Instead, Wolkon purchased a somewhat run-down truck from a taco vendor on Federal Boulevard and had it completely refurbished, converting the engine to biodiesel and adding solar panels on the roof. “It burned its own fryer oil, but it only worked about 60 percent of the time,” says the restaurateur, whose brick-and-mortar offerings started with Vesta more than two decades ago and continued with a second Steuben’s in Arvada and Ace Eat Serve. “It always smelled like French fries when it was running, and since then, we’ve replaced every single mechanical part of that truck.”
Wolkon just sold Pearl, but he still operates Gunther, another used truck he purchased and retrofitted. “We’ve done a ton of nonprofit events, auctions for charities, Film on the Rocks and other big events,” he notes. But COVID-19 has changed Gunther’s mission. “We’re trying to serve at places that have lost their cafeterias,” Wolkon says. “Manufacturing and distribution centers — the kinds of businesses that need to feed their employees but can’t do it the way they used to be able to.”
Recently, Steuben’s has been using the truck to feed workers at the Nestle Purina plant off Interstate 70, providing contact- and payment-free meals during three shifts. Later this summer, when it’s clear that small social gatherings are safer, Wolkon will roll out the Ace Bar Bus for private bookings; he sees the service as a way to help customers enjoy the summer while sticking to their own back yards and neighborhoods for comfort. “We can show up at your house and serve you just about anything,” he promises.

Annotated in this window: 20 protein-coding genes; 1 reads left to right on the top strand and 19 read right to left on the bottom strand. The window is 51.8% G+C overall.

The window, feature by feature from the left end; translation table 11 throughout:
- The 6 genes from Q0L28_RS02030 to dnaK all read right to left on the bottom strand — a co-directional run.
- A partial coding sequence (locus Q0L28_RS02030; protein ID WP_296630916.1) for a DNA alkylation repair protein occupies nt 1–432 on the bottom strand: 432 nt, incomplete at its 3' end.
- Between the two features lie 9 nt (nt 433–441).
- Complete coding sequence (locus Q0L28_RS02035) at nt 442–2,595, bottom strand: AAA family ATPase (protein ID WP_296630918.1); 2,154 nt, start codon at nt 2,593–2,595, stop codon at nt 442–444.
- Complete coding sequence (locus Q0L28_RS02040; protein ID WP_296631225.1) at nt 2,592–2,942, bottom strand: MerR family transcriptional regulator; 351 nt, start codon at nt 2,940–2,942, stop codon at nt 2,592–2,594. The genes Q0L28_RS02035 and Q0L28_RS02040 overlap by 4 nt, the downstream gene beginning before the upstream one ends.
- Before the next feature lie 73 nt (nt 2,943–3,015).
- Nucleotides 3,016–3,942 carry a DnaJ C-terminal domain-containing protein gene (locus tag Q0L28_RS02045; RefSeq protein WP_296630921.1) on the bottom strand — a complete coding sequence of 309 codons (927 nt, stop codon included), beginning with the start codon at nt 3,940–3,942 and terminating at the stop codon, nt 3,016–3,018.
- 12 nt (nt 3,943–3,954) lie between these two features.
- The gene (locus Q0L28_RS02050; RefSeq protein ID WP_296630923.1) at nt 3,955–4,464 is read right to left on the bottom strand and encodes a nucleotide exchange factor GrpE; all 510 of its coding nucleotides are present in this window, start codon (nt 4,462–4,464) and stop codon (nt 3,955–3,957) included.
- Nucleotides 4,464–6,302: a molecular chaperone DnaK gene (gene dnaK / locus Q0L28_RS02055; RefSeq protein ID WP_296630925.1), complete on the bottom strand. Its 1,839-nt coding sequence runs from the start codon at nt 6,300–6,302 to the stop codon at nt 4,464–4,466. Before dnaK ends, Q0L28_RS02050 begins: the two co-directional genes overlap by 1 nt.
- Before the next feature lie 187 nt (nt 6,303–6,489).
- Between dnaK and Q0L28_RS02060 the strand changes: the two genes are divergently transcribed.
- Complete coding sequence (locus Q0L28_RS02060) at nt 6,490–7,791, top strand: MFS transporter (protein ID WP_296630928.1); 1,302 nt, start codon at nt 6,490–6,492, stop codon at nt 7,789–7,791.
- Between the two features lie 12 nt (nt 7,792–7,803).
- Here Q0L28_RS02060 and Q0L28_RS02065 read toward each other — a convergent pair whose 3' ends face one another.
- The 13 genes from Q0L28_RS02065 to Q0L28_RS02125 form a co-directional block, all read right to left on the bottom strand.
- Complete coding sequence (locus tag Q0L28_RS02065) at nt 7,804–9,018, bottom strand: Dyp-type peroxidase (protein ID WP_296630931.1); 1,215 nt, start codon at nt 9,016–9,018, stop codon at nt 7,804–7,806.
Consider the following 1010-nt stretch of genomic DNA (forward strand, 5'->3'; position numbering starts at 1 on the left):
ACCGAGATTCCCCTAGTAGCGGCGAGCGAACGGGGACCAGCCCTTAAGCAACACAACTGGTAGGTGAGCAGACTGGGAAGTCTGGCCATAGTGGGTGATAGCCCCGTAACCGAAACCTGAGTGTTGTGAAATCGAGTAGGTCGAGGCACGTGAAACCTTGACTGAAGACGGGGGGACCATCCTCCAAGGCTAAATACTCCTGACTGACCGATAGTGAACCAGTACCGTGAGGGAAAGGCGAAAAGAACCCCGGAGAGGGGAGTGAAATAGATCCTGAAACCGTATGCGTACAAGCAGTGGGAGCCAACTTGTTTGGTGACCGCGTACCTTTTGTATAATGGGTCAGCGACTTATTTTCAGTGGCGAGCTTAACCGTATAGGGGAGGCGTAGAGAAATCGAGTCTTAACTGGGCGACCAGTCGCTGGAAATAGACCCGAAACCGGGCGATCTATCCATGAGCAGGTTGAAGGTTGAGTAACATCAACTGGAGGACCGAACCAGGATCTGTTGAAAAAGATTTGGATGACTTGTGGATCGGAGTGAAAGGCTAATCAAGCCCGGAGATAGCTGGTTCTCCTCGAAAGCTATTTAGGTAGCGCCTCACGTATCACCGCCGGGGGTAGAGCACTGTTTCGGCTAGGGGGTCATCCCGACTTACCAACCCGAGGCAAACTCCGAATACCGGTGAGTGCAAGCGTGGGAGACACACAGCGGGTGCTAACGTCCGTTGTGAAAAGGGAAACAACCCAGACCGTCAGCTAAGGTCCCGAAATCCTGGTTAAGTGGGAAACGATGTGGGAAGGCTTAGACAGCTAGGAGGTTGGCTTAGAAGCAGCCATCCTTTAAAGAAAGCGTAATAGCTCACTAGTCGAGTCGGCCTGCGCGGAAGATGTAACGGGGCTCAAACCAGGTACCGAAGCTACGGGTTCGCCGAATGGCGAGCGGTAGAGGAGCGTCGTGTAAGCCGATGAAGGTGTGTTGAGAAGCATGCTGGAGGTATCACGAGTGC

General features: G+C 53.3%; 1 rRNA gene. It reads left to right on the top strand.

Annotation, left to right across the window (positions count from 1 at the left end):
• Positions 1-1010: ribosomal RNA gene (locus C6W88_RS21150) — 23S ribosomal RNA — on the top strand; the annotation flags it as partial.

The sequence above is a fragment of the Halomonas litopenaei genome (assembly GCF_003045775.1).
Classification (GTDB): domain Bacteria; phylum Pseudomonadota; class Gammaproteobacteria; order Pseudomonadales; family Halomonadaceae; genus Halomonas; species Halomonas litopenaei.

“Those days of the Justice League, we felt like we were on the frontier of something new,” Wolkon reminisces. “The red tape wasn’t there, the restrictions weren’t there. We could just show up and do what we love doing.”